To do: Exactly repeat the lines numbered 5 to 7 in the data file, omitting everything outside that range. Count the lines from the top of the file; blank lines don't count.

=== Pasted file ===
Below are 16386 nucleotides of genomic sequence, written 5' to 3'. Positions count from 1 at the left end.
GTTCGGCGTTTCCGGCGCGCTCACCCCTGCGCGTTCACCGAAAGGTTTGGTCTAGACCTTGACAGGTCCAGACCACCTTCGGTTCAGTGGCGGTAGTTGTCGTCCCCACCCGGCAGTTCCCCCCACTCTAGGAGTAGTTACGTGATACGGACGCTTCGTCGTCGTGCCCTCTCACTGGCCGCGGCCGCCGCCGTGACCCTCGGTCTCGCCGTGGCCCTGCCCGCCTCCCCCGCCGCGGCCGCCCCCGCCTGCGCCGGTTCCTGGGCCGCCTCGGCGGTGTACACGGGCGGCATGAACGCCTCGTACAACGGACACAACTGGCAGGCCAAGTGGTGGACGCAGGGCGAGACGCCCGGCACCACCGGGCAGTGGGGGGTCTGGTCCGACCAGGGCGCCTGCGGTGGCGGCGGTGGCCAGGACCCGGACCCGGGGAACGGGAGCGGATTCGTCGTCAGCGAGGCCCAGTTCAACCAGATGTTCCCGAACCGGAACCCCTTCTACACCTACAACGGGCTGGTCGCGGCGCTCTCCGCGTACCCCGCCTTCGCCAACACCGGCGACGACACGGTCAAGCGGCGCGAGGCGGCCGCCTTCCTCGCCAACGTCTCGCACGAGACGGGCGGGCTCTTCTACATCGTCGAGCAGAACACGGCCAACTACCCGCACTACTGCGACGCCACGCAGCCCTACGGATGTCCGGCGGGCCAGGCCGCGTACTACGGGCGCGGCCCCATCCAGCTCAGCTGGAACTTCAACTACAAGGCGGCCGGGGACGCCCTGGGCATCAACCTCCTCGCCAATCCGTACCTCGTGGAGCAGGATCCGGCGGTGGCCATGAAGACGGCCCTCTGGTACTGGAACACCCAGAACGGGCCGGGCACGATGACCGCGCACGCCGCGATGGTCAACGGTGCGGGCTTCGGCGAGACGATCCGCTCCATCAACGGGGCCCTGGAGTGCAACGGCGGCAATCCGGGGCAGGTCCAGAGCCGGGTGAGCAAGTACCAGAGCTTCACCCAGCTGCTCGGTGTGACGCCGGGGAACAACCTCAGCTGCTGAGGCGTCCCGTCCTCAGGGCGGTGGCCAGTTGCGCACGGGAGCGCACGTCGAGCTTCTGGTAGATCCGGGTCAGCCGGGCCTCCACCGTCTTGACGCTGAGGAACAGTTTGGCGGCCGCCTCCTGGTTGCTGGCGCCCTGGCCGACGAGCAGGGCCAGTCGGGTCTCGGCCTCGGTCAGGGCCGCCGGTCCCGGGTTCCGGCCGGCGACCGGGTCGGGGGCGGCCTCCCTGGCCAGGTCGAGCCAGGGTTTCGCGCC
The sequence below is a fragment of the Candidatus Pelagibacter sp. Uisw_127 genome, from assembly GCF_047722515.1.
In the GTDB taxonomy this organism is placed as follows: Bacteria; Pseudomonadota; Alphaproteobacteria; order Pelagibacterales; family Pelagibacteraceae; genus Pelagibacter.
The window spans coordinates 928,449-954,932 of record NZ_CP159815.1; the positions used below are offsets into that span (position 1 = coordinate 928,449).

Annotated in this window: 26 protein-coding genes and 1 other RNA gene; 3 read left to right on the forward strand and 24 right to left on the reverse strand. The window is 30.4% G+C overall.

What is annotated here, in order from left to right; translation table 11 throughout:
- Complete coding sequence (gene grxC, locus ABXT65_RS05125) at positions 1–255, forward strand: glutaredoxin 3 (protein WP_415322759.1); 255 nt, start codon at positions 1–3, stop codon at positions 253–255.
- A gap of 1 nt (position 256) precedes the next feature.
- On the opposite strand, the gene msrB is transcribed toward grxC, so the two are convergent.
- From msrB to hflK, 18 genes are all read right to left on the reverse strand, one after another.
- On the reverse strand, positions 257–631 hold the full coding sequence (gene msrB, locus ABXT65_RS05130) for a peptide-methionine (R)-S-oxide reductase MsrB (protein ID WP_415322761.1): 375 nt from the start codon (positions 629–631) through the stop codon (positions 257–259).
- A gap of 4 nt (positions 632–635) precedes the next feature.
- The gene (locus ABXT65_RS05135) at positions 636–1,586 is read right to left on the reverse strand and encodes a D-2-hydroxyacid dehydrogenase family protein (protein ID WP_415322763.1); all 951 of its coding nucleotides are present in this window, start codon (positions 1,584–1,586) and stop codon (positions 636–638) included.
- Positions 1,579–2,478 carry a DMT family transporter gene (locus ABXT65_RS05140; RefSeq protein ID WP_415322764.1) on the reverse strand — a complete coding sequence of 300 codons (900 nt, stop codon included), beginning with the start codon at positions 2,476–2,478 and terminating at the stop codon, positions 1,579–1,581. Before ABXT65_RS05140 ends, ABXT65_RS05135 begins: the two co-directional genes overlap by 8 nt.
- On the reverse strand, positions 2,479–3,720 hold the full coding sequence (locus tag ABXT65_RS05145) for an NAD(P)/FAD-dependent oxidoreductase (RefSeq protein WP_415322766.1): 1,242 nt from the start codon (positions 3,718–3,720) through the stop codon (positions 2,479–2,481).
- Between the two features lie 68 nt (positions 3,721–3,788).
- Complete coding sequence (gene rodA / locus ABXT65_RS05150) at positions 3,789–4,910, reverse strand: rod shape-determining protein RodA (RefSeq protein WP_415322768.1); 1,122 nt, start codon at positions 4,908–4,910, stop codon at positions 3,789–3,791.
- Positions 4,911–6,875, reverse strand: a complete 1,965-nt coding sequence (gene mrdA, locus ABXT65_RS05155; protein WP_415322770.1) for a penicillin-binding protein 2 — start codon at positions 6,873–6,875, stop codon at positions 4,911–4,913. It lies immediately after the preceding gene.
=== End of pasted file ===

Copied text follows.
The window spans coordinates 928,449-954,932 of record NZ_CP159815.1; the positions used below are offsets into that span (position 1 = coordinate 928,449).

Annotated in this window: 26 protein-coding genes and 1 other RNA gene; 3 read left to right on the forward strand and 24 right to left on the reverse strand. The window is 30.4% G+C overall.

What is annotated here, in order from left to right; translation table 11 throughout: